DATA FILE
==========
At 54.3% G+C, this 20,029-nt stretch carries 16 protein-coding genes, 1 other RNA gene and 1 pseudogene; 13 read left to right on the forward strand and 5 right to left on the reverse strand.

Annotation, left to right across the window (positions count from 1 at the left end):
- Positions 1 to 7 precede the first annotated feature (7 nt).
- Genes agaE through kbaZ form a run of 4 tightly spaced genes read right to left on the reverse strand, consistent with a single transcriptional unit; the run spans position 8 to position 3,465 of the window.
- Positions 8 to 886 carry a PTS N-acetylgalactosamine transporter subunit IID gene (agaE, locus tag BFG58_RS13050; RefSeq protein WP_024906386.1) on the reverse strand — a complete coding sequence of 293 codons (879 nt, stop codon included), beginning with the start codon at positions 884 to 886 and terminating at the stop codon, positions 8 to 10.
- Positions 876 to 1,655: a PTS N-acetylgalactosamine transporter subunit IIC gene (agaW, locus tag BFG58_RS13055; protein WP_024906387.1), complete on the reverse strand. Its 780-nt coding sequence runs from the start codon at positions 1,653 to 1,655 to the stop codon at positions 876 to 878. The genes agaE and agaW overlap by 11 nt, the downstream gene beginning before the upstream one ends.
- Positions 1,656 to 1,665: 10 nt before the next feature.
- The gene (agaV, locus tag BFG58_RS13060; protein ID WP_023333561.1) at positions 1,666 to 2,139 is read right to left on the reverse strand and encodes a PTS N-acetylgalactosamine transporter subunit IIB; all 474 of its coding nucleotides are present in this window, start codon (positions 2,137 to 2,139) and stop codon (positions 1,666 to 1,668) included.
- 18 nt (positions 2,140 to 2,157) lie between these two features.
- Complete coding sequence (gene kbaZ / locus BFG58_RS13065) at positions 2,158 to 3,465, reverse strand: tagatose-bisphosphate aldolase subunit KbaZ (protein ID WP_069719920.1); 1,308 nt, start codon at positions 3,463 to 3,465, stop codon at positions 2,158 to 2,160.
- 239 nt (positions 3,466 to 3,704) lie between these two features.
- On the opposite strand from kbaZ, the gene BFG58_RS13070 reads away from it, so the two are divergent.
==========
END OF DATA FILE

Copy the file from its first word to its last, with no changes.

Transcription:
At 54.3% G+C, this 20,029-nt stretch carries 16 protein-coding genes, 1 other RNA gene and 1 pseudogene; 13 read left to right on the forward strand and 5 right to left on the reverse strand.

Annotation, left to right across the window (positions count from 1 at the left end):
- Positions 1 to 7 precede the first annotated feature (7 nt).
- Genes agaE through kbaZ form a run of 4 tightly spaced genes read right to left on the reverse strand, consistent with a single transcriptional unit; the run spans position 8 to position 3,465 of the window.
- Positions 8 to 886 carry a PTS N-acetylgalactosamine transporter subunit IID gene (agaE, locus tag BFG58_RS13050; RefSeq protein WP_024906386.1) on the reverse strand — a complete coding sequence of 293 codons (879 nt, stop codon included), beginning with the start codon at positions 884 to 886 and terminating at the stop codon, positions 8 to 10.
- Positions 876 to 1,655: a PTS N-acetylgalactosamine transporter subunit IIC gene (agaW, locus tag BFG58_RS13055; protein WP_024906387.1), complete on the reverse strand. Its 780-nt coding sequence runs from the start codon at positions 1,653 to 1,655 to the stop codon at positions 876 to 878. The genes agaE and agaW overlap by 11 nt, the downstream gene beginning before the upstream one ends.
- Positions 1,656 to 1,665: 10 nt before the next feature.
- The gene (agaV, locus tag BFG58_RS13060; protein ID WP_023333561.1) at positions 1,666 to 2,139 is read right to left on the reverse strand and encodes a PTS N-acetylgalactosamine transporter subunit IIB; all 474 of its coding nucleotides are present in this window, start codon (positions 2,137 to 2,139) and stop codon (positions 1,666 to 1,668) included.
- 18 nt (positions 2,140 to 2,157) lie between these two features.
- Complete coding sequence (gene kbaZ / locus BFG58_RS13065) at positions 2,158 to 3,465, reverse strand: tagatose-bisphosphate aldolase subunit KbaZ (protein ID WP_069719920.1); 1,308 nt, start codon at positions 3,463 to 3,465, stop codon at positions 2,158 to 2,160.
- 239 nt (positions 3,466 to 3,704) lie between these two features.
- On the opposite strand from kbaZ, the gene BFG58_RS13070 reads away from it, so the two are divergent.